The core gameplay of Puppeteer is tightly based around Kutaro’s Calibrus, which is a legendary scissor-like weapon that he uses to defeat his enemies and navigate the paper world. Calibrus can be turned on enemies as you’d expect, but it can also be used to cut through objects floating in the air in order to progress through levels; in fact, this becomes a necessity very quickly. Calibrus initially feels straightforward, but new gameplay elements issued throughout the game make navigation more based on timing and ability to both anticipate and execute proper movement according to what the levels dish out, making this a platformer that’s hard to ignore.
The main collectible in the game is that which Kutaro has lost: heads. Some of the strangest things end up useable as Kutaro’s noggin, and, though they mostly only serve as life counters, they’re also used as collectible benefits for unlocking new Bonus Stages. When hit, Kutaro loses the head that he has equipped, and he must retrieve it within a few seconds or its lost, reducing the potential head count from three to two, or however many you many have at the time.
Littered throughout the game are hidden images of flashing heads that indicate where a head’s special ability can be used in order to unlock Bonus Stages, and you can use your companion to find out specifically which head you need to use if the image is unclear, but you have to have that head first in order to unlock it. So, unless you really enjoy the narrative as much as the next person who enjoys alliteration, collecting the game’s 100 different heads becomes the only major reason to replay the game.
Though each head has a unique action, I spent more time saying to myself “I’ve lost my head” after getting hit rather than actually using each head. It’s not a major negative, but having 100 potential heads at your disposal could make for a very diverse game indeed.
Above all else, the game’s style stood out the most. Featuring a healthy mash-up of Nightmare Before Christmas and LittleBigPlanet, Puppeteer’s visuals take on a stance that’s as heavily referenced as it is unique. For instance, the Moon Bear King takes similar shape and demeanor from Oogie Boogie, but the setting and circumstance allows him to be more than a copy and paste.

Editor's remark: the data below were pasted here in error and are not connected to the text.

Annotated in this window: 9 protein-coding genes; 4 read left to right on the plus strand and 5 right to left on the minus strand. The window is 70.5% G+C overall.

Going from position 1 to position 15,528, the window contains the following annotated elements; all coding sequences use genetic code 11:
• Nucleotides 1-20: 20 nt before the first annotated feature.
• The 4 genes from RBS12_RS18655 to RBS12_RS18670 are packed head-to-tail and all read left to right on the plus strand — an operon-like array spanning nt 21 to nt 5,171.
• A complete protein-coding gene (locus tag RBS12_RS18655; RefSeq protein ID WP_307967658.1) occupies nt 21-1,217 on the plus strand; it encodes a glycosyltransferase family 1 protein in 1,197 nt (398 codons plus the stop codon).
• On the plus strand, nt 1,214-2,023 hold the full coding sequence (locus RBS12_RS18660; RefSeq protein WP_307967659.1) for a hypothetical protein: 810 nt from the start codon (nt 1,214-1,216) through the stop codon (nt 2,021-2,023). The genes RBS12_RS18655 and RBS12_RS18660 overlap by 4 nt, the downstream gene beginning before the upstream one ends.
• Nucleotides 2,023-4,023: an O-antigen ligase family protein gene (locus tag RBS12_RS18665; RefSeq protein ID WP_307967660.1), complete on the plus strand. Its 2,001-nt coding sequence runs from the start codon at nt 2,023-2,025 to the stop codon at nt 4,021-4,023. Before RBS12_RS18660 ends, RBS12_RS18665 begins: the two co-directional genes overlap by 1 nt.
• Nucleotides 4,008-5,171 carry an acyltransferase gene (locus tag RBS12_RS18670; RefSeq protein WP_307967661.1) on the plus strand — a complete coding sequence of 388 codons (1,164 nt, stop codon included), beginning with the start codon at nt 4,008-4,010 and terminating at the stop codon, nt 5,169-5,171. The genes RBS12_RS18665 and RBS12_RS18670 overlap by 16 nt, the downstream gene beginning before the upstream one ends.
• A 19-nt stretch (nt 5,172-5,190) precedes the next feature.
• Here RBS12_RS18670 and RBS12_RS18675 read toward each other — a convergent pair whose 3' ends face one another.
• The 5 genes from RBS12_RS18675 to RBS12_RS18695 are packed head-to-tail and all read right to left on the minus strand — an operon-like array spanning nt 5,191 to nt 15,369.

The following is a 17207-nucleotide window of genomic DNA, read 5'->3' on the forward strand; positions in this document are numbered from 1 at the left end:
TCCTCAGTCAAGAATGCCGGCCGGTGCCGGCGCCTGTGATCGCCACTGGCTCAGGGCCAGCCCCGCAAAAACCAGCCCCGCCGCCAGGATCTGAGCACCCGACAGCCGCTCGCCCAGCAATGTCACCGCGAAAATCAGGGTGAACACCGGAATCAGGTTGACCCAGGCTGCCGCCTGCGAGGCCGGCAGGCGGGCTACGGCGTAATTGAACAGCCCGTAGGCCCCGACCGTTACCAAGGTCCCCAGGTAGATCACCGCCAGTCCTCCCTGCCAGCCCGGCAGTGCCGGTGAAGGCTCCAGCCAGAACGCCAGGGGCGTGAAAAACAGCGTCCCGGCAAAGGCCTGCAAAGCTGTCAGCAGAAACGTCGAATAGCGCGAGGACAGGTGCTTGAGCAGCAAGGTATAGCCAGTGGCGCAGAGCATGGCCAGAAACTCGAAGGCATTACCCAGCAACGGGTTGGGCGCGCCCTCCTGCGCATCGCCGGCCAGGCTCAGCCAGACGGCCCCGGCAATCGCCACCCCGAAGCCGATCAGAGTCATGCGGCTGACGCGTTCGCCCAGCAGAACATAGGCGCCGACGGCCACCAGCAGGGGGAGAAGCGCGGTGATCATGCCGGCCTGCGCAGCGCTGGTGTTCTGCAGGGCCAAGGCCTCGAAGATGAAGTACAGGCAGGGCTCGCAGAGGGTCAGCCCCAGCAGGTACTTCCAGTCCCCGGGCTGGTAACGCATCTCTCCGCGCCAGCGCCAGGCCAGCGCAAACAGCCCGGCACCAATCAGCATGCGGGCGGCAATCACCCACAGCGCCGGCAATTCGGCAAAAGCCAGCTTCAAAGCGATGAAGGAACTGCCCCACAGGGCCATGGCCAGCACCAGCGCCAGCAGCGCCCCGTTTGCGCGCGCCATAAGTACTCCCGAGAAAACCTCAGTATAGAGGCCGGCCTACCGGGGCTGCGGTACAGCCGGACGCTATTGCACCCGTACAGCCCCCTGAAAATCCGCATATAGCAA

Aesthetically, Puppeteer has a lively style that changes with its surroundings incredibly well. Dark, underground zones are designed with claustrophobic care, open landscapes have beautifully rendered maps, and the whole game has a feeling that you’re playing with toys as a kid again. This couples well with the fact that the narrative is enriched with adult themes which are interlaced so well beneath the surface of the script that younger kids won’t even notice; really, this is a genuine family game, and you can play it with another person.
On one hand, I’ve never played anything quite like Puppeteer before. On the other hand, I’ve seen everything that Puppeteer has to offer, but that’s only because this game pools heavily, and with stellar execution, references and allusions from so many different facets of entertainment that it will be hard for you to not get something from it.
The theatrical style might be overbearing for some, but it adds to the genuine, whimsical flare of the game that in itself cannot be mimicked. It might be a while before I return to Kutaro and the realm of Puppeteer, but I will be thinking about it for a long time. Kutaro, the Moon Bear King, and the cast of makeshift half-wits, conniving allies, and hearty companions make this an equal opportunity title accessible to everyone.
But, much like any radical new combination, Puppeteer is best taken in small doses. Sony has something franchise-worthy here, and it wouldn’t take much effort to improve upon the formula for each installment, making the sky the limit for such an ambition new title.